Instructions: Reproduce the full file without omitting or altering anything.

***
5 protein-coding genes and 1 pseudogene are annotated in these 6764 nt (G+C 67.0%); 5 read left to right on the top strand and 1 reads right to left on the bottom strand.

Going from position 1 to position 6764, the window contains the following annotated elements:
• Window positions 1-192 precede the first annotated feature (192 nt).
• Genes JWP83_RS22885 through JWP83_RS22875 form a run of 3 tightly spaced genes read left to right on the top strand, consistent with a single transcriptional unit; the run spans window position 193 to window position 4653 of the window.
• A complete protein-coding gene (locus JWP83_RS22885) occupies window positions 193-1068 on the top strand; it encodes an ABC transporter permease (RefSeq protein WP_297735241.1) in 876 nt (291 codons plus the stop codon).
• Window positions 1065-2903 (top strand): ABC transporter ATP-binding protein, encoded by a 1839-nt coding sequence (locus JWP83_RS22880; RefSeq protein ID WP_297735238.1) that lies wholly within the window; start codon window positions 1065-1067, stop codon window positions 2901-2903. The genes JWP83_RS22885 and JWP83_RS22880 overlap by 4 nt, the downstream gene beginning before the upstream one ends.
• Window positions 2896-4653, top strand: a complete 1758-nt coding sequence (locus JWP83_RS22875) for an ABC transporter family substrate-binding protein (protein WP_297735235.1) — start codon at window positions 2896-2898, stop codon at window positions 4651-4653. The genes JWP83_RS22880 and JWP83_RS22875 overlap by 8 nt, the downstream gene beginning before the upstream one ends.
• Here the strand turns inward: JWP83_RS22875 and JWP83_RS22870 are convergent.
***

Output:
5 protein-coding genes and 1 pseudogene are annotated in these 6764 nt (G+C 67.0%); 5 read left to right on the top strand and 1 reads right to left on the bottom strand.

Going from position 1 to position 6764, the window contains the following annotated elements:
• Window positions 1-192 precede the first annotated feature (192 nt).
• Genes JWP83_RS22885 through JWP83_RS22875 form a run of 3 tightly spaced genes read left to right on the top strand, consistent with a single transcriptional unit; the run spans window position 193 to window position 4653 of the window.
• A complete protein-coding gene (locus JWP83_RS22885) occupies window positions 193-1068 on the top strand; it encodes an ABC transporter permease (RefSeq protein WP_297735241.1) in 876 nt (291 codons plus the stop codon).
• Window positions 1065-2903 (top strand): ABC transporter ATP-binding protein, encoded by a 1839-nt coding sequence (locus JWP83_RS22880; RefSeq protein ID WP_297735238.1) that lies wholly within the window; start codon window positions 1065-1067, stop codon window positions 2901-2903. The genes JWP83_RS22885 and JWP83_RS22880 overlap by 4 nt, the downstream gene beginning before the upstream one ends.
• Window positions 2896-4653, top strand: a complete 1758-nt coding sequence (locus JWP83_RS22875) for an ABC transporter family substrate-binding protein (protein WP_297735235.1) — start codon at window positions 2896-2898, stop codon at window positions 4651-4653. The genes JWP83_RS22880 and JWP83_RS22875 overlap by 8 nt, the downstream gene beginning before the upstream one ends.
• Here the strand turns inward: JWP83_RS22875 and JWP83_RS22870 are convergent.